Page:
Mar 31, 2022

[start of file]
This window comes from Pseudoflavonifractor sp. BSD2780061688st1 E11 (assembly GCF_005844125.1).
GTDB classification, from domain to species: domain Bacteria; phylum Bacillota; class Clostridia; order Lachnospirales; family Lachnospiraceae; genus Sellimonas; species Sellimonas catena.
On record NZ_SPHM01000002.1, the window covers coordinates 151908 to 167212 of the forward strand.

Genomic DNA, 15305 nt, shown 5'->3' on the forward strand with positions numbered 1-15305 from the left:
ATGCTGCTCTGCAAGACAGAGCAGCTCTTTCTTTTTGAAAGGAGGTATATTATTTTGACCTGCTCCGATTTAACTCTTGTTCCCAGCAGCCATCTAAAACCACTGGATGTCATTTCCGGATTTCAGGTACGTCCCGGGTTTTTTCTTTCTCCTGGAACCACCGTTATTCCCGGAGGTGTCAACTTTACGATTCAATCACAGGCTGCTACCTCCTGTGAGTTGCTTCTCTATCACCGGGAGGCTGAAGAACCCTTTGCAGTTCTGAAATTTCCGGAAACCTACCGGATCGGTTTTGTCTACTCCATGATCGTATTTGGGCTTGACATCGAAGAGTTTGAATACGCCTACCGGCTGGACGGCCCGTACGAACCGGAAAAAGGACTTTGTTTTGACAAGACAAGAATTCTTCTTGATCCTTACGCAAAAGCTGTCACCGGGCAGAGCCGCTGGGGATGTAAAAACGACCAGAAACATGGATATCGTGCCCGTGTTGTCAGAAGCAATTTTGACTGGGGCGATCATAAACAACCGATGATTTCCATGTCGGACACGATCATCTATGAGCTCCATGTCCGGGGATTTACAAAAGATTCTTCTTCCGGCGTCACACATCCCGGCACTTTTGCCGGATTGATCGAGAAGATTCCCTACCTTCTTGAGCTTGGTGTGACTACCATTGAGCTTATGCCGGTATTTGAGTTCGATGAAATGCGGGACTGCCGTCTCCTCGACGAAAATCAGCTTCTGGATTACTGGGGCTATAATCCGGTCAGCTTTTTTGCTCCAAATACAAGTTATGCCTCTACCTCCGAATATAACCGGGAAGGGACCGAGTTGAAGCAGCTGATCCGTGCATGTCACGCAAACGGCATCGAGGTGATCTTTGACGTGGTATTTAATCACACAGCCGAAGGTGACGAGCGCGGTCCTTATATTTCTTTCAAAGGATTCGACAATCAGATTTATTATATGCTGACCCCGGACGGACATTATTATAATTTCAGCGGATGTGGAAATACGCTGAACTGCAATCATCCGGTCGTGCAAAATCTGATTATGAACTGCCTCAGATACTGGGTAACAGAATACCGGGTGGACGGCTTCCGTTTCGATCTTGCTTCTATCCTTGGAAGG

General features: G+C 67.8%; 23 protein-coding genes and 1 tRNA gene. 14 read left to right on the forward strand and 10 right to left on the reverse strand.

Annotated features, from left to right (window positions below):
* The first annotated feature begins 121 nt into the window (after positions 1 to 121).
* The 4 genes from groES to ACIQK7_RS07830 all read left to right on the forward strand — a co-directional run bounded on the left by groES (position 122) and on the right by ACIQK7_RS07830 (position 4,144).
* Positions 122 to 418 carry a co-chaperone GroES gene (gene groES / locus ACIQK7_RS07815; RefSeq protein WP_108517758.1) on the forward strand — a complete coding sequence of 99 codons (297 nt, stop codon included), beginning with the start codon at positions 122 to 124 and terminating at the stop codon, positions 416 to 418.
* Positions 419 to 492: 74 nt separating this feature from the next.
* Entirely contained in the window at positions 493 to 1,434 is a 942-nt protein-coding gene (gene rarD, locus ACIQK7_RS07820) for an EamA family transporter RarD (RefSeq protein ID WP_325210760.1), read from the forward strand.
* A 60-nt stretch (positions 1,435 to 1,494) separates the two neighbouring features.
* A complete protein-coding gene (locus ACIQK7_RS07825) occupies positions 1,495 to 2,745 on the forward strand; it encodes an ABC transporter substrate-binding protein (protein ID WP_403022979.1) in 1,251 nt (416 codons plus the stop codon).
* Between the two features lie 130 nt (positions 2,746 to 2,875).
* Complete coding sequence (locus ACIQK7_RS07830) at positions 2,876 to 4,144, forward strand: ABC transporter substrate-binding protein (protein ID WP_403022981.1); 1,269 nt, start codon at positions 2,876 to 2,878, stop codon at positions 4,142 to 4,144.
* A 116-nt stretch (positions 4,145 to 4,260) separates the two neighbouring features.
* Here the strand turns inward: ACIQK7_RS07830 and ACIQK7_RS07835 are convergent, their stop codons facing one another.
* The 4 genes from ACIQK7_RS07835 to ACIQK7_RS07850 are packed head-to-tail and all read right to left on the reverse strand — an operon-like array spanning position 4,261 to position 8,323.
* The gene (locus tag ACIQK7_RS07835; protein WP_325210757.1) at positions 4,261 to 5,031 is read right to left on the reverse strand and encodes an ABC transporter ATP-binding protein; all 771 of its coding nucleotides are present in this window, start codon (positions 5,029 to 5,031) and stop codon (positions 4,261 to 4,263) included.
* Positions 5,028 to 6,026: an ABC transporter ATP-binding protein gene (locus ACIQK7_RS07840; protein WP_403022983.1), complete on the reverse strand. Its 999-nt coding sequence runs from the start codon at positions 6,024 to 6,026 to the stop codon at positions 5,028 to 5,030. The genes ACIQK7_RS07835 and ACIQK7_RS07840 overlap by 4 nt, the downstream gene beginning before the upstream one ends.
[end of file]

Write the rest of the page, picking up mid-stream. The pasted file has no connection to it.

Barber’s Adagio seems to access a deep well of sadness, heartache, passion, and nostalgia in the listener that is very difficult to explain. As dozens of commentators have noted, there is nothing in particular in the piece which is particularly remarkable. There are no great harmonic innovations, no formal surprises, nothing NEW, at all. In fact, the music was completely anachronistic for its time. Despite all of that, or perhaps because of it, Barber’s Adagio has become perhaps the most well known piece of American classical music in the world. It became even more famous after its use in the Vietnam War Movie Platoon. It was played at the funeral of Franklin Roosevelt and Robert Kennedy, and was performed to an empty hall after the assassination of John F Kennedy. A deeply emotional performance of the piece was done at the Last Night of the Proms, a traditionally celebratory affair, on September 12th, 2001. Simply put, this piece has come to symbolize SADNESS in music. But would it surprise you to hear that the Barber Adagio for Strings wasn’t originally for string orchestra at all? That it was the second movement of a string quartet, sandwiched by movements that were much more modernist and “forward-thinking” than its slow movement? Would it surprise you that sadness might never have been the intention of Barber in the piece? Well, let’s take a closer look at Barber’s Adagio this week - how the piece works, what originally surrounded it, it’s different arrangements, and its tempo. Join us!